Despite all the effort made to build a proper tech environment for your business.
There will be interruptions
Some interruptions will be big.
And some interruptions will be small.
When given the choice of defining your own up time requirements.
Most people will people say…
I never want anything to go down.
I want all of my tech up all of the time.
But in a real world environment that’s just not the case.
Something is always not working.
There are the simple things like someone forgetting their password.
Or someone spilling coffee on their keyboard.
Then there are the bigger things like your Internet going down.
Or there’s a fiber cut in the area that’s affecting all Internet service providers including yours - (BTW: that’s going to take several hours to fix).
Or there’s a hurricane.
With all the variables in place how does your tech provider prioritize requests?
You know they do that don’t you?
Even if you have your own IT guy it’s likely he/she is prioritizing ad hoc.
When issues arise it’s advisable to prioritize in the following manner.
Does this issue affect more than one person?
Does this issue affect the whole company?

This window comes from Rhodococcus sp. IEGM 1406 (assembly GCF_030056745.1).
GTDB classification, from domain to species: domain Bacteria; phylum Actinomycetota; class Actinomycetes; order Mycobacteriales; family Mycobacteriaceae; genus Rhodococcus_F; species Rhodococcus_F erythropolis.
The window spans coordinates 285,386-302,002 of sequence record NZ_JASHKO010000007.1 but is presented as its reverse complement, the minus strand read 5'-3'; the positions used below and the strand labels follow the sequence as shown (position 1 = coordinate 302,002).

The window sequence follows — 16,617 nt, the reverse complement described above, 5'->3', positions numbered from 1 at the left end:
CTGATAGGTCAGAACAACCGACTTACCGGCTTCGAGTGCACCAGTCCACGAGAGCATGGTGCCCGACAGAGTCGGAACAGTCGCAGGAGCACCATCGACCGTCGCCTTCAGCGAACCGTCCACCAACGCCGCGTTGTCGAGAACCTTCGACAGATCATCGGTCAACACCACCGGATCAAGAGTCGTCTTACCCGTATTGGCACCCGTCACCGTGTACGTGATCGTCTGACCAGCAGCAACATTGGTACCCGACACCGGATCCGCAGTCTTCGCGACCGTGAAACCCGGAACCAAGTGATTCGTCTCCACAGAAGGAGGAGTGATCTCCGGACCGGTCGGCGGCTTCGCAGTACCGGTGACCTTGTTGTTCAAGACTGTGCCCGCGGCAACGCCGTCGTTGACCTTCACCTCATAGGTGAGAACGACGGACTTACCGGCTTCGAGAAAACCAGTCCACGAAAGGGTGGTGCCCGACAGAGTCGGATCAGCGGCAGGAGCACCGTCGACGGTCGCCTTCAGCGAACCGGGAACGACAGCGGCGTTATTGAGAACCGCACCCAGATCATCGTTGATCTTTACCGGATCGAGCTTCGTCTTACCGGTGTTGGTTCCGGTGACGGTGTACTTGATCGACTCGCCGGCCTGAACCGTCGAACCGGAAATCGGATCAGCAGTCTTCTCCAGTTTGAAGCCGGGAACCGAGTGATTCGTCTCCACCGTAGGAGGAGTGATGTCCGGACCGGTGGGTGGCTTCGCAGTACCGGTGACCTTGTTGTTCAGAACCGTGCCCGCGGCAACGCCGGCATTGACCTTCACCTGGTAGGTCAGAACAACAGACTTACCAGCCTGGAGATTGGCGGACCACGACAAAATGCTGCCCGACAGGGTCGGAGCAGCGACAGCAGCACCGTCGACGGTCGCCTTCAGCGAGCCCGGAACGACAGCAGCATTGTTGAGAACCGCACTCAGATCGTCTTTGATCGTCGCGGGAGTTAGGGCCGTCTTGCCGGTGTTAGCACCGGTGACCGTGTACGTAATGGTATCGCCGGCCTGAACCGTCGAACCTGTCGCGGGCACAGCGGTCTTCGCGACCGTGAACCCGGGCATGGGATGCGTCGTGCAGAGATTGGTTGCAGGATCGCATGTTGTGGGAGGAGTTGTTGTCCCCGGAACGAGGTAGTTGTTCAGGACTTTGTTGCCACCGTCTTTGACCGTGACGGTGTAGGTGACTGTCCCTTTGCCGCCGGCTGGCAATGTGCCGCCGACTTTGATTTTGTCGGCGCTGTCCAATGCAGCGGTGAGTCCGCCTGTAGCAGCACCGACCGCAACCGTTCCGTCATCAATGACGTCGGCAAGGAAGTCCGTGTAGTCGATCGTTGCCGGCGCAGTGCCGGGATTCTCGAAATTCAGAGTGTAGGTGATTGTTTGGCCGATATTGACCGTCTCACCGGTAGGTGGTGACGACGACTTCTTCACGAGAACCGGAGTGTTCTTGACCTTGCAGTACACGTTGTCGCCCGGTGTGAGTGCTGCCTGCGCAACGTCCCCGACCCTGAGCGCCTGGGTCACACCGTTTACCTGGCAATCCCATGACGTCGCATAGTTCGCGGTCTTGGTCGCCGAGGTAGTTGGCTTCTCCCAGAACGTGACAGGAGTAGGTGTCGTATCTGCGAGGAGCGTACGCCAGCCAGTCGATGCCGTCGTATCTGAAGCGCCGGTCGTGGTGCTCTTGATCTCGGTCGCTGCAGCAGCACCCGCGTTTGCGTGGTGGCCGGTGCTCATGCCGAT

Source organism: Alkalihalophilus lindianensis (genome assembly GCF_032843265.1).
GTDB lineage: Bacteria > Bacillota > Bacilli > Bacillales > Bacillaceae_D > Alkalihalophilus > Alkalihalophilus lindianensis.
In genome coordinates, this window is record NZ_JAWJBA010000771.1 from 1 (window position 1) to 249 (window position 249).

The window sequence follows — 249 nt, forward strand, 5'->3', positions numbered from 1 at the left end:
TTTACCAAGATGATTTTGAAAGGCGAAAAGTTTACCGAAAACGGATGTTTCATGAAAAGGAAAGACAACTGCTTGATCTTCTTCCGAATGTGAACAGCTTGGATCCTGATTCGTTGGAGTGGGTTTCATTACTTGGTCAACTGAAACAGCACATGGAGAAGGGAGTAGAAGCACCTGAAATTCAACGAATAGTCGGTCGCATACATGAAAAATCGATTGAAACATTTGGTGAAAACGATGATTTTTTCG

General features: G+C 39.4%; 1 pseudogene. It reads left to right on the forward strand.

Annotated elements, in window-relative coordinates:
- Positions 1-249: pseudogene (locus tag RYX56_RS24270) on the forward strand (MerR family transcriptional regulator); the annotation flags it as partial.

Multi-person effecting issues should be dealt with when they happen.
In contrast - single-person issues are handled on a first come first serve basis.
The only caveat in this case is what I like to call person priority.
Meaning that CEO’s get help above and before everyone else.
The world is not fair.
And that is why CEO’s always get priority over everyone else.
Outside of these basic priorities there are all sorts of parameters and metrics that tech service providers like to impose on people.
I like things to be simple.
I like for people to get help when they need it.
Using a simple matrix helps to make sure people are getting the help they need.
When they need it.
And it helps to keep things running smooth.
To simplify things.
Here’s the Matrix Neo.
Tech priorities from highest priority to lowest and the order they’re handled.
1 - Company-wide
2 - Multi-person
3 - CEO
4 - Everyone else